Tags: irs | crackdown | cryptocurrency | complexity

IRS Crackdown Adds to Cryptocurrency Complexity

IRS Crackdown Adds to Cryptocurrency Complexity
(Boonrit-Panyaphinitnugoon/Dreamstime)

By    |   Tuesday, 20 February 2018 03:55 PM

The IRS announced that it is forming a special group to track down cryptocurrency tax evaders.

The IRS gathered vast amounts of experience in investigating identity theft and attacking offshore tax havens which it wants to employ on its latest target.

It is more likely than not that the IRS is correct in asserting there is some amount of evasion of federal income tax by U.S. cryptocurrency investors.

Seems a reasonable assumption because one reason investors like dealing in cyberspace is that transactions are not reported to the IRS.

How successful has the IRS been in cracking down on identity theft and offshore tax haven tax evasion?

It seems fair to say that identity theft is still a major problem.

And I think it is safe to say that the Foreign Account Tax Compliance Act (FATCA) dumped on the IRS by Congress created havoc for the global financial industry.

It generated some amount of penalties and interest but little in the way of tax.

Digital currencies represent a new and novel problem for governmental regulation and tax enforcement. Unlike fiat currencies controlled and manipulated by central banks, digital currencies are decentralized existing somewhere in cyberspace created and maintained by a vast network of private computers.

Digital investors believe the system based on using so-called blockchain technology is reliable.

Unlike fiat currency, the digital format is not susceptible to unlimited printing by bureaucrats.   

In that regard, cryptocurrency may be safer than U.S. dollars issued by the Federal Reserve which by the simple push of a computer button prints money to buy computer-generated bills and notes from the Treasury.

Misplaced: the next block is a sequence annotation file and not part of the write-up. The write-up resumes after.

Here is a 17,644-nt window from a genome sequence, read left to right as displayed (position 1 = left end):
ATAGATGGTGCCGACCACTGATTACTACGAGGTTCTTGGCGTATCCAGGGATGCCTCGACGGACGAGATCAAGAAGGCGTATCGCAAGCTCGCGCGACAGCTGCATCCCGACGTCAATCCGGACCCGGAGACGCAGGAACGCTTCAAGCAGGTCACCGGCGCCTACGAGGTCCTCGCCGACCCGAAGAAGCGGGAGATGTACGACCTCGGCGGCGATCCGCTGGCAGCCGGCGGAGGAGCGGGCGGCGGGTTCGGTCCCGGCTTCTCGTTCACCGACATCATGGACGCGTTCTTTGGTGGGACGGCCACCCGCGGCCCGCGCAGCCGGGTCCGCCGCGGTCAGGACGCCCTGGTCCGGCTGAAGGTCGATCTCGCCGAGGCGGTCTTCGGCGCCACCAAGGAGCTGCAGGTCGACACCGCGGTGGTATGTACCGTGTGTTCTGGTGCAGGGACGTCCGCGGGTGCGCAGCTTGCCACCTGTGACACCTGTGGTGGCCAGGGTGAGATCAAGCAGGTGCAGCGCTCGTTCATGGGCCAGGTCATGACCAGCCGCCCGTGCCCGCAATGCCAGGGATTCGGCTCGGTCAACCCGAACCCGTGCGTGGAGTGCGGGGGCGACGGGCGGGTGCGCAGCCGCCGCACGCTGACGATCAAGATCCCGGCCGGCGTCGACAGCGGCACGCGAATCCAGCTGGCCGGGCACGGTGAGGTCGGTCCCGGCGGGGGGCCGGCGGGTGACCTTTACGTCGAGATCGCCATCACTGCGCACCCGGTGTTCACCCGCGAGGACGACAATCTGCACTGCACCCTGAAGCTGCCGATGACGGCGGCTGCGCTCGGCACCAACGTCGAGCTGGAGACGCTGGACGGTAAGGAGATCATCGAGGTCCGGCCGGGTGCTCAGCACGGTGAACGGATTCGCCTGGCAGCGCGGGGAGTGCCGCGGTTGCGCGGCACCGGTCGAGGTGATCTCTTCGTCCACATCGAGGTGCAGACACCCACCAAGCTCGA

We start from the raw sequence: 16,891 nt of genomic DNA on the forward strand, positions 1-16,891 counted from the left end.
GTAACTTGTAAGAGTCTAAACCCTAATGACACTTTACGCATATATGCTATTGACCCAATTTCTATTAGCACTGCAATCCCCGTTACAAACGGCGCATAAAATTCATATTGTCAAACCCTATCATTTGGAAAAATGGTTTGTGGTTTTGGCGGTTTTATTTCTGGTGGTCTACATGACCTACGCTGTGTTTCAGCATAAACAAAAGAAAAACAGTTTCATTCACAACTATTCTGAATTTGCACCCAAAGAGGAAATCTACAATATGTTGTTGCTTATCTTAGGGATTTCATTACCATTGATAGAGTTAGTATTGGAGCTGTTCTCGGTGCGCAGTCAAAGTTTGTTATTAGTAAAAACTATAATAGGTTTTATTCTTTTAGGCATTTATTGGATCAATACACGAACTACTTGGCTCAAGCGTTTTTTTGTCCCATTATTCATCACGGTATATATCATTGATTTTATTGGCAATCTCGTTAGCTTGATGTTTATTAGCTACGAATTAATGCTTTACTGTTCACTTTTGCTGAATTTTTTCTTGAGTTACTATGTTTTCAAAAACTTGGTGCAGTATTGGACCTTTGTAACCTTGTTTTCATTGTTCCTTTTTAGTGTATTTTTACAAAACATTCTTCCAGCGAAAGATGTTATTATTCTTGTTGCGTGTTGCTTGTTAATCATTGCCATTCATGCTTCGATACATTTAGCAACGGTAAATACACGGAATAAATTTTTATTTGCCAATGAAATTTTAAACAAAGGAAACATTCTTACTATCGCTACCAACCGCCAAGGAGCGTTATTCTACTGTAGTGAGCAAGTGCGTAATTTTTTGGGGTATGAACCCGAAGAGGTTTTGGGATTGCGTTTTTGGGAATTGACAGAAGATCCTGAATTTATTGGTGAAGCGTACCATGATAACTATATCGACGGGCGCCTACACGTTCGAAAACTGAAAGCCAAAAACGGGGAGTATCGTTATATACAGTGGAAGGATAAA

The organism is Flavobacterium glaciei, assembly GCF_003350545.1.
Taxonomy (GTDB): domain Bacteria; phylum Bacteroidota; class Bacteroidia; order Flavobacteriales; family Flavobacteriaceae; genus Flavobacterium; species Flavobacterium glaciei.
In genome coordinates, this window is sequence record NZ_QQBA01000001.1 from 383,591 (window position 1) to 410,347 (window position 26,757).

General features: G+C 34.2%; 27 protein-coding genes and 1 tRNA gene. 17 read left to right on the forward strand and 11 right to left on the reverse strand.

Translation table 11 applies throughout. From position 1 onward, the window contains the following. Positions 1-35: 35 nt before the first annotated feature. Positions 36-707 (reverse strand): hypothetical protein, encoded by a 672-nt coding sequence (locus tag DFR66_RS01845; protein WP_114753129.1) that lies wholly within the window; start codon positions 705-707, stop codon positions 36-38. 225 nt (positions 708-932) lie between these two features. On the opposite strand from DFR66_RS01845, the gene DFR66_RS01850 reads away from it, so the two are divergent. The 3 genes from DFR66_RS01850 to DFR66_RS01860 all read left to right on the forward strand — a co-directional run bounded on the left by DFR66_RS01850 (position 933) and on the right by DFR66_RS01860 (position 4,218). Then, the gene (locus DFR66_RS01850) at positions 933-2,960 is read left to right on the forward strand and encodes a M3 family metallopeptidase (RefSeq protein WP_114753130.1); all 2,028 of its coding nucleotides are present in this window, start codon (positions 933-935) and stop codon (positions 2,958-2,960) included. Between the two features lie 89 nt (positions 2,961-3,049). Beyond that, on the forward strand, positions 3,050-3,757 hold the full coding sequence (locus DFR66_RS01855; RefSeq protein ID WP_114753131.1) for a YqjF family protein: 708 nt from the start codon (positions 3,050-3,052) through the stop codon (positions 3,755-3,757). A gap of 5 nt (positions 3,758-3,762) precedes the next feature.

Are digital currencies money?

The IRS says they are not.

For anti-money laundering purposes and bank secrecy, FinCEN sees these as “convertible” virtual currency.

The Commodity Futures Trading Commission is studying whether they should regulate the trading of cyber money as a commodity.

The SEC is very much in the fray seeing cryptocurrency as a major fraud threat for investors and markets.

Threats involving the validity, safety, or illegal use by bad actors of digital currencies are real.

But there is a major danger to the free-market capitalist system where the government uses the enforcement of the federal income tax in vastly increasing the surveillance state.

Already private financial confidentiality is severely undermined by the intrusion of the tax enforcement which some have said, results in “persistent, continuous, and indiscriminate monitoring of our daily lives.”

Not considered in the ever-increasing quest for the tax is whether the marginal benefit of a few extra tax dollars for the government to misspend is worth the ongoing loss of individual privacy, and the deleterious impact on creativity and innovation.

The debate on whether the federal income tax is worth the destruction of our personal freedoms, expansion of the surveillance state, and the destabilization of the free-market economy will continue.

Not debatable is that the IRS crackdown on potential cryptocurrency federal income tax evaders will add complexity to the investing and use of digital currencies.

Denis Kleinfeld is known as a strategic tax and wealth protection lawyer, widely published author and creative teacher.

© 2019 Newsmax Finance. All rights reserved.

   
1Like our page
2Share
Kleinfeld
Unlike fiat currencies controlled and manipulated by central banks, digital currencies are decentralized existing somewhere in cyberspace created and maintained by a vast network of private computers.
irs, crackdown, cryptocurrency, complexity
516
2018-55-20
Tuesday, 20 February 2018 03:55 PM
Newsmax Media, Inc.
 

Newsmax, Moneynews, Newsmax Health, and Independent. American. are registered trademarks of Newsmax Media, Inc. Newsmax TV, and Newsmax World are trademarks of Newsmax Media, Inc.

NEWSMAX.COM
MONEYNEWS.COM
© Newsmax Media, Inc.
All Rights Reserved